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What if Assad were overthrown?

What if Assad were overthrown?

How would the Tehran, Moscow, and the West respond to a post-Assad Syria?

“Getting rid of Assad” often comes up as a throw away line in political discourse, particularly during Republican presidential debates.

Overthrowing or replacing Bashar al Assad would be easy enough, the U.S. has deposed and replaced plenty of tyrants in its day, but seldom does anyone discuss what would happen in this fictions scenario after Assad gets the boot.

Danielle Pletka, Senior Vice President, Foreign and Defense Policy Studies at AEI explains:

Part 1:

Explore the five groups that could have Syrian President Bashar al-Assad in their crosshairs.

Part 2:

As talks involving the regime of Bashar al-Assad and key elements of the Syrian opposition face continued delay in Geneva this week, the world must contemplate a world in which the dictator is no longer in power. How would the Tehran, Moscow, and the West respond to a post-Assad Syria?

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Henry Hawkins | January 27, 2016 at 1:58 pm

“How would the Tehran, Moscow, and the West respond to a post-Assad Syria?”

Well, Putin would first tell Obama and Kerry to go sit over there at the kiddie table while the adults figured things out.

Tehran and Moscow will run the post-Assad Syria. Obama, as Leader of the Free World, has fully abdicated that position of power.

Isn’t it a remarkably arrogant assumption to presume Syria will remain a going concern once Assad is gone?

Also, what is the point of deposing Assad? The point is to liquidate the Alawite sect’s hold on power, including the army, chemical weapons, finances, industry, and public services. Deposing Assad, himself, was never a significant issue from the beginning. Once that process is accomplished through not-so-creative destruction, what’s left for Tehran, Moscow, etc, to negotiate with?

What a painfully juvenile and inept analysis by the AEI.

First and foremost the Syrian regime and ISIS do not have many battles because they share very few fronts with ISIS, compared to all the other groups. Its not some sinister conspiracy between ISIS and Assad, it just the reality on the ground. Neither side has limitless resources, so the regime is going to fight for important strategic gains, not rush out into the middle of eastern Syria to try to hold huge tracts of sand with no way to defend it, while Aleppo and Damascus are a furnace of conflict.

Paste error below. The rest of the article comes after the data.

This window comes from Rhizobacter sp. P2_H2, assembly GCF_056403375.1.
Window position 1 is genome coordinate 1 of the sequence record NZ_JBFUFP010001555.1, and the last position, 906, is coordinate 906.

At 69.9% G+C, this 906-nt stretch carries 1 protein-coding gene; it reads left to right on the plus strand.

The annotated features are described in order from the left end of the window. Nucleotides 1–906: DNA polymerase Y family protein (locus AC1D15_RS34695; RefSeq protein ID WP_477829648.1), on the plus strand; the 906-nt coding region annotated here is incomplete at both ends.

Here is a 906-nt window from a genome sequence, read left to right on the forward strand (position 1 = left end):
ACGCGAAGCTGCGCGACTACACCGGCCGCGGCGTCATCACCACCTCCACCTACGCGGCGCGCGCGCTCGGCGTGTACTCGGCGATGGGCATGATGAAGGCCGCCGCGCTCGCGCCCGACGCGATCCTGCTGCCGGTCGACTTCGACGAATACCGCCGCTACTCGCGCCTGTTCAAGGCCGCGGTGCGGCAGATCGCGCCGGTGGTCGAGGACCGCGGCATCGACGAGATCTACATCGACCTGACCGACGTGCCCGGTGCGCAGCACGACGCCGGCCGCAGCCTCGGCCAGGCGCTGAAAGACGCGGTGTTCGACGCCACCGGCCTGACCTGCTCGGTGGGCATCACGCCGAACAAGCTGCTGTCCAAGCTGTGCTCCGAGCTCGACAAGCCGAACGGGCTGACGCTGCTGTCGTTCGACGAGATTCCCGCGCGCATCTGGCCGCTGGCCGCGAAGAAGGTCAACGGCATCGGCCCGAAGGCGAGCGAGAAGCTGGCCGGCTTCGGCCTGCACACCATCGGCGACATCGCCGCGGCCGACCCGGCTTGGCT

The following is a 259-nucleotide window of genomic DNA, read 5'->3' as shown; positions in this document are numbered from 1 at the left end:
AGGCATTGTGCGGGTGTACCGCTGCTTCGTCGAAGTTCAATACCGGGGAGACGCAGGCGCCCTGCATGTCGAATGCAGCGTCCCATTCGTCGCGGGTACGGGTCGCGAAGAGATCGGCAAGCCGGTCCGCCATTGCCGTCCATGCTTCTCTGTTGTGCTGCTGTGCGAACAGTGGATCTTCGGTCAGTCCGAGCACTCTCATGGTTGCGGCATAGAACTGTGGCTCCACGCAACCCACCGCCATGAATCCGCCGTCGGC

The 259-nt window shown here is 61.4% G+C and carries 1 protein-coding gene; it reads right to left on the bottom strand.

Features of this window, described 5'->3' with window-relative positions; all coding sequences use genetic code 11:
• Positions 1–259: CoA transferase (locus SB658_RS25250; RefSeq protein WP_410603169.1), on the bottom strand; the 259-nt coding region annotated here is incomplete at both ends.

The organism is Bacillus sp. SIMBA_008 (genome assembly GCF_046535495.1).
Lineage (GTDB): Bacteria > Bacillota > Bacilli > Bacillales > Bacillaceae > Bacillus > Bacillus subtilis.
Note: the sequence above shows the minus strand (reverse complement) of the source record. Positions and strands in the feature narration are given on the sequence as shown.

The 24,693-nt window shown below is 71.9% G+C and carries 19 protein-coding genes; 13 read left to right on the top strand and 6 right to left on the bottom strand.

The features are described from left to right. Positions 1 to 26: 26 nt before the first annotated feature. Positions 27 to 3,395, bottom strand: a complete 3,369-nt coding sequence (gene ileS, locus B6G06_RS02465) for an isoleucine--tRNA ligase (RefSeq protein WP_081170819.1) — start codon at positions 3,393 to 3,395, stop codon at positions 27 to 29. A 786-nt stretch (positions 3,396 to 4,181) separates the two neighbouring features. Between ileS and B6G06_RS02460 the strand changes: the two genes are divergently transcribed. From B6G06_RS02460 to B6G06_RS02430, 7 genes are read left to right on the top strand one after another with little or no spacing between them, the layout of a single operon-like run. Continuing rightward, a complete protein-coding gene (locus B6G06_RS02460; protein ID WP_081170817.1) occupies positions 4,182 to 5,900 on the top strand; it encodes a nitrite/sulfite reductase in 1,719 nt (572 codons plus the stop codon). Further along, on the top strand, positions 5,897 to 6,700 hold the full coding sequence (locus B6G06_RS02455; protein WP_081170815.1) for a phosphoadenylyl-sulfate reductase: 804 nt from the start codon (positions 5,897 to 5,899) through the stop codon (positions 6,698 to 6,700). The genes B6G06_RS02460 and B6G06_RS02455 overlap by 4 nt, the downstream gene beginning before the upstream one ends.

Secondly, there was no mention of the word ISLAM. You cannot come up with any strategy against ISIS, Al Qaeda, Turkey, Saudi Arabia, etc., until policy makera and the elite start to acknowledge the 800 pound gorilla with the Koran in his lap.

Until we have someone better than ISIS, why would we want to replace Asad?

    forksdad in reply to Skeptic62. | January 27, 2016 at 4:17 pm

    Why assume there is anyone better than Assad? You can’t believe anything the opposition says. Hell you cannot even believe who they are half the time. Amina anyone?

    Our meddling has only made the situation worse and now is spreading chaos through Europe and the United States. Cut the line and let this one go. There’s no win for America.

    Henry Hawkins in reply to Skeptic62. | January 27, 2016 at 7:47 pm

    By ‘we’ I’m assuming you mean the west. Thanks to Obama, the west won’t be involved in it. Tehran and Moscow will install somebody palatable to their goals if/when Assad has to go.

They can have Hillary if they want. It is starting to look like she might have time on her hands if Bernie takes her out in the primaries. Joined with ISIS, she could release her inner despot.

Are we prepared to stand our ground, with friends and allies, this time?

If not, then we can expect the status quo, including: domestic chaos, Terrorism 2.0, a progressive refugee crisis, displacement of native people, increased “planning” efforts, and, in fact, a global humanitarian disaster.

Also, what nation did Assad invade, or are we just being proactive? Is this more social justice activism or meddling a la the disastrous “Arab Spring”?

Freddie Sykes | January 27, 2016 at 4:24 pm

The cheapest way is for Assad to resign and go into exile… but why would he do that after what happened with Pinochet.

I’m sure that the success we saw obongo have in post-Gaddafi Libya is going to be the template for Syria–so he’d better go find some ragtag filmmaker to take into custody and jail for a year!

“…. but seldom does anyone discuss what would happen in this fictions scenario after Assad gets the boot.”


I’ve been talking about this for decades. The very first question one MUST always consider before seeking regime change is “what will the new government be, and who will lead it?”

This is what got us into trouble in Iraq. Could have sent only 30,000 troops to depose Saddam. Took a half million to attempt to stabilize the country after he was deposed. Our government seems to have thought it would be like liberating Paris. Everyone gets laid and then goes home. Doesn’t work like that in countries that have never been civilized. Particularly not countries comprised of factions that hate each other to the point of open warfare.

Look what happened in Egypt when Obama helped overthrow Mubarak. Muslim Brotherhood terrorists took power. Then, nearly a civil war, barely averted.

Hillary, on Sydney Blumenthal’s recommendation, decided to overthrow Khaddafi without a single thought as to what would happen next. Now, ISIS controls some cities, Al Qaeda controls entire regions, and rival tribal warlords are fighting for the rest.

In Syria, if Assad goes down now (as opposed to within the first 3-6 months of the rebellion against him), the only likely successors are ISIS and Al Qaeda. That’s it. The “moderates” are a pathetic joke, what’s left of them – most have already defected (with US taxpayer provided equipment) to to terror organizations.